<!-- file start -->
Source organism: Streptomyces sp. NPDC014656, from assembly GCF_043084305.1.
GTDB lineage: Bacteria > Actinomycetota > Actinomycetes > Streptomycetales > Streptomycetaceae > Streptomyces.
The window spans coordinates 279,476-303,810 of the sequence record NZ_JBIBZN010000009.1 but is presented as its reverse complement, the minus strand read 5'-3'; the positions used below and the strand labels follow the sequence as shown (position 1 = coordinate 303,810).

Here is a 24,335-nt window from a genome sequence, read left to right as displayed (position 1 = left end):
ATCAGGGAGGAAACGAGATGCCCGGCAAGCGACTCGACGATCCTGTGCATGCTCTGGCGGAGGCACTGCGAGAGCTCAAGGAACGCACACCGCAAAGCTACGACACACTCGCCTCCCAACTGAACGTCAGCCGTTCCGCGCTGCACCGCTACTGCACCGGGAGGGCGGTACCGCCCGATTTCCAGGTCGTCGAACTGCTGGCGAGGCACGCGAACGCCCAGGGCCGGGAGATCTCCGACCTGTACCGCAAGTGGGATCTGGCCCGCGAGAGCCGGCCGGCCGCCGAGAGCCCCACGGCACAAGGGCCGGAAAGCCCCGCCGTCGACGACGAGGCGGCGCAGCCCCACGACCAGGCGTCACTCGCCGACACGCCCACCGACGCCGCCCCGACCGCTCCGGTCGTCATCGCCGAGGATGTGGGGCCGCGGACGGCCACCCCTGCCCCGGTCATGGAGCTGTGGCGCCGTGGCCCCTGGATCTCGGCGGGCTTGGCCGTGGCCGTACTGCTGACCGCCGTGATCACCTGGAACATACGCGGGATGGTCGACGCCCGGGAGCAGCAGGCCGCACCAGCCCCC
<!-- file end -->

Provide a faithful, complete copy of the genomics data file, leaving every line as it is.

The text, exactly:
Source organism: Streptomyces sp. NPDC014656, from assembly GCF_043084305.1.
GTDB lineage: Bacteria > Actinomycetota > Actinomycetes > Streptomycetales > Streptomycetaceae > Streptomyces.
The window spans coordinates 279,476-303,810 of the sequence record NZ_JBIBZN010000009.1 but is presented as its reverse complement, the minus strand read 5'-3'; the positions used below and the strand labels follow the sequence as shown (position 1 = coordinate 303,810).

Here is a 24,335-nt window from a genome sequence, read left to right as displayed (position 1 = left end):
ATCAGGGAGGAAACGAGATGCCCGGCAAGCGACTCGACGATCCTGTGCATGCTCTGGCGGAGGCACTGCGAGAGCTCAAGGAACGCACACCGCAAAGCTACGACACACTCGCCTCCCAACTGAACGTCAGCCGTTCCGCGCTGCACCGCTACTGCACCGGGAGGGCGGTACCGCCCGATTTCCAGGTCGTCGAACTGCTGGCGAGGCACGCGAACGCCCAGGGCCGGGAGATCTCCGACCTGTACCGCAAGTGGGATCTGGCCCGCGAGAGCCGGCCGGCCGCCGAGAGCCCCACGGCACAAGGGCCGGAAAGCCCCGCCGTCGACGACGAGGCGGCGCAGCCCCACGACCAGGCGTCACTCGCCGACACGCCCACCGACGCCGCCCCGACCGCTCCGGTCGTCATCGCCGAGGATGTGGGGCCGCGGACGGCCACCCCTGCCCCGGTCATGGAGCTGTGGCGCCGTGGCCCCTGGATCTCGGCGGGCTTGGCCGTGGCCGTACTGCTGACCGCCGTGATCACCTGGAACATACGCGGGATGGTCGACGCCCGGGAGCAGCAGGCCGCACCAGCCCCC